As one who entered the Australian media as an anarchist disruptor, has Safran mellowed and does he acknowledge the change 25 years later?
“Every time I go out to do a new project, I find that the background of the world has changed in some way in regards to recording and filming. The big part is of course that now everyone has a camera in their phone. So if I go to protest, to cover it for one of my books, everyone films everything. It’s so different from when I started, and I had to sell the idea of why I’m shooting or whatever,” she recalls.
“Now it’s just like ‘Why shouldn’t I film? Everyone else here is filming!’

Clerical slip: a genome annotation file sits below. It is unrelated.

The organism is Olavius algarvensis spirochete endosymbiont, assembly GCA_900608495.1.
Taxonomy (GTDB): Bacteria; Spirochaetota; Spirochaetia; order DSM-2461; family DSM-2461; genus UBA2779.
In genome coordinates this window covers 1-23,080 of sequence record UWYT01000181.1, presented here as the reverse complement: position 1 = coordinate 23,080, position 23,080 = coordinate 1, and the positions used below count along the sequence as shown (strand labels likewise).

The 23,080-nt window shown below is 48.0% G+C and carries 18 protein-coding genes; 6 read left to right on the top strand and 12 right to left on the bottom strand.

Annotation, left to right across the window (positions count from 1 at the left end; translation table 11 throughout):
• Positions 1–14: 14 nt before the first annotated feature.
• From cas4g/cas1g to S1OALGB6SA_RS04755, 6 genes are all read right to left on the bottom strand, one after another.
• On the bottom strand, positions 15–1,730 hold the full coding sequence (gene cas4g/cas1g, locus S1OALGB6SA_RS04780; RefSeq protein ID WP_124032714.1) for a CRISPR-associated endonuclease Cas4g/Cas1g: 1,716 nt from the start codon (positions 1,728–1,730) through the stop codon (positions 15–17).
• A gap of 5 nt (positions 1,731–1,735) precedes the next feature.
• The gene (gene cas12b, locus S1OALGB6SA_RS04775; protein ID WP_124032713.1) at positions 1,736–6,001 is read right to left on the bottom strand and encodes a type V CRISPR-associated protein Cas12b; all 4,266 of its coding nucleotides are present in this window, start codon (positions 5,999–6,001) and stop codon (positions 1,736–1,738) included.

“There’s also this thing now where if I’m at a protest, I get filmed by neo-Nazis and they upload that stuff and then it gets this whole weird thing…. It’s like, “John’s hanging out with neo-Nazis.” On the one hand, I don’t care about him. But their point is ‘Ooh, is that problematic?’ So the whole context of the world has changed. But I find it funny and it just means I have to zig zag.
“I’m not saying this in a pretentious way, but I’d like to do something a little softer and easier. But it’s kind of like I can’t write science fiction. I don’t have a plan B. I don’t know how to do these other things except this thing I do that’s kind of trolling, investigative or whatever… like SBS doesn’t tell me ‘Hey John soften it up!’ As soon as they saw I was rummaging through things, they were like ‘Yeah! Turn it up!’” she explains.
“I can’t get the green light on a soft thing. I can only talk myself into being the smart troublemaker, which I kind of like.
Who the hell are we? screens 7.30pm Wednesday on SBS.